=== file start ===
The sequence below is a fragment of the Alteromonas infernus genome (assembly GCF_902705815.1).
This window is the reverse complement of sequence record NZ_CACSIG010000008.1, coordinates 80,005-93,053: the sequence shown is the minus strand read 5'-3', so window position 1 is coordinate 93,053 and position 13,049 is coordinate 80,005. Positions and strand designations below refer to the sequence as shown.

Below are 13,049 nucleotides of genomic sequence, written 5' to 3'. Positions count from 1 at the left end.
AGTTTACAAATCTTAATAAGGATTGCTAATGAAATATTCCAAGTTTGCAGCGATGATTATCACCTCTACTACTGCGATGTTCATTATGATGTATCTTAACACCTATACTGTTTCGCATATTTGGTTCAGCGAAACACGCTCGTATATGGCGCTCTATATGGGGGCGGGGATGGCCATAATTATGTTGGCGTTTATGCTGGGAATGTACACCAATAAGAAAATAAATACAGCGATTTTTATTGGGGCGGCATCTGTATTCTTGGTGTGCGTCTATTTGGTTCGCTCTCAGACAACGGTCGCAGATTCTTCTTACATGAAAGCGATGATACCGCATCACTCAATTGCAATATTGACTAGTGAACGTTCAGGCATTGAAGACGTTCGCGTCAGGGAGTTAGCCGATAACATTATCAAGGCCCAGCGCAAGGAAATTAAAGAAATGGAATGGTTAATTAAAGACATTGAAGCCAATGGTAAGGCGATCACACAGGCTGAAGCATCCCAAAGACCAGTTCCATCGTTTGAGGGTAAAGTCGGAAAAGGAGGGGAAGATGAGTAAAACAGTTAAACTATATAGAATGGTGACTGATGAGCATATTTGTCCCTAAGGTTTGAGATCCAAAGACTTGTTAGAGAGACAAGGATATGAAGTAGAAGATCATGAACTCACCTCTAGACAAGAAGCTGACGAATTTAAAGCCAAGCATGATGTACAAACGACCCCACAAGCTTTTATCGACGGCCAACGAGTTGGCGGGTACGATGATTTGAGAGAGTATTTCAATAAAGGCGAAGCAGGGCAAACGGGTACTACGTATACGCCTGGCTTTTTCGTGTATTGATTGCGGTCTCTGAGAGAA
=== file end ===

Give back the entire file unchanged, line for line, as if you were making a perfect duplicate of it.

The sequence below is a fragment of the Alteromonas infernus genome (assembly GCF_902705815.1).
This window is the reverse complement of sequence record NZ_CACSIG010000008.1, coordinates 80,005-93,053: the sequence shown is the minus strand read 5'-3', so window position 1 is coordinate 93,053 and position 13,049 is coordinate 80,005. Positions and strand designations below refer to the sequence as shown.

Below are 13,049 nucleotides of genomic sequence, written 5' to 3'. Positions count from 1 at the left end.
AGTTTACAAATCTTAATAAGGATTGCTAATGAAATATTCCAAGTTTGCAGCGATGATTATCACCTCTACTACTGCGATGTTCATTATGATGTATCTTAACACCTATACTGTTTCGCATATTTGGTTCAGCGAAACACGCTCGTATATGGCGCTCTATATGGGGGCGGGGATGGCCATAATTATGTTGGCGTTTATGCTGGGAATGTACACCAATAAGAAAATAAATACAGCGATTTTTATTGGGGCGGCATCTGTATTCTTGGTGTGCGTCTATTTGGTTCGCTCTCAGACAACGGTCGCAGATTCTTCTTACATGAAAGCGATGATACCGCATCACTCAATTGCAATATTGACTAGTGAACGTTCAGGCATTGAAGACGTTCGCGTCAGGGAGTTAGCCGATAACATTATCAAGGCCCAGCGCAAGGAAATTAAAGAAATGGAATGGTTAATTAAAGACATTGAAGCCAATGGTAAGGCGATCACACAGGCTGAAGCATCCCAAAGACCAGTTCCATCGTTTGAGGGTAAAGTCGGAAAAGGAGGGGAAGATGAGTAAAACAGTTAAACTATATAGAATGGTGACTGATGAGCATATTTGTCCCTAAGGTTTGAGATCCAAAGACTTGTTAGAGAGACAAGGATATGAAGTAGAAGATCATGAACTCACCTCTAGACAAGAAGCTGACGAATTTAAAGCCAAGCATGATGTACAAACGACCCCACAAGCTTTTATCGACGGCCAACGAGTTGGCGGGTACGATGATTTGAGAGAGTATTTCAATAAAGGCGAAGCAGGGCAAACGGGTACTACGTATACGCCTGGCTTTTTCGTGTATTGATTGCGGTCTCTGAGAGAA